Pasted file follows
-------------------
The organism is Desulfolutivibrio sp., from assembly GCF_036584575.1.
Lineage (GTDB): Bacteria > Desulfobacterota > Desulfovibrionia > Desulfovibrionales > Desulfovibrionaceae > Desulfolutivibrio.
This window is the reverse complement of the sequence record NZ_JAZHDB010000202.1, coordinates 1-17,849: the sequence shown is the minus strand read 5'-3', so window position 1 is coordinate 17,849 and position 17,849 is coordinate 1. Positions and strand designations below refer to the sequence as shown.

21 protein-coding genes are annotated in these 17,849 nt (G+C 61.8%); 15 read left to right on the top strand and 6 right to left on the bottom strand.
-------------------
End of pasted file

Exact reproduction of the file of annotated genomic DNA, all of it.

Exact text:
The organism is Desulfolutivibrio sp., from assembly GCF_036584575.1.
Lineage (GTDB): Bacteria > Desulfobacterota > Desulfovibrionia > Desulfovibrionales > Desulfovibrionaceae > Desulfolutivibrio.
This window is the reverse complement of the sequence record NZ_JAZHDB010000202.1, coordinates 1-17,849: the sequence shown is the minus strand read 5'-3', so window position 1 is coordinate 17,849 and position 17,849 is coordinate 1. Positions and strand designations below refer to the sequence as shown.

21 protein-coding genes are annotated in these 17,849 nt (G+C 61.8%); 15 read left to right on the top strand and 6 right to left on the bottom strand.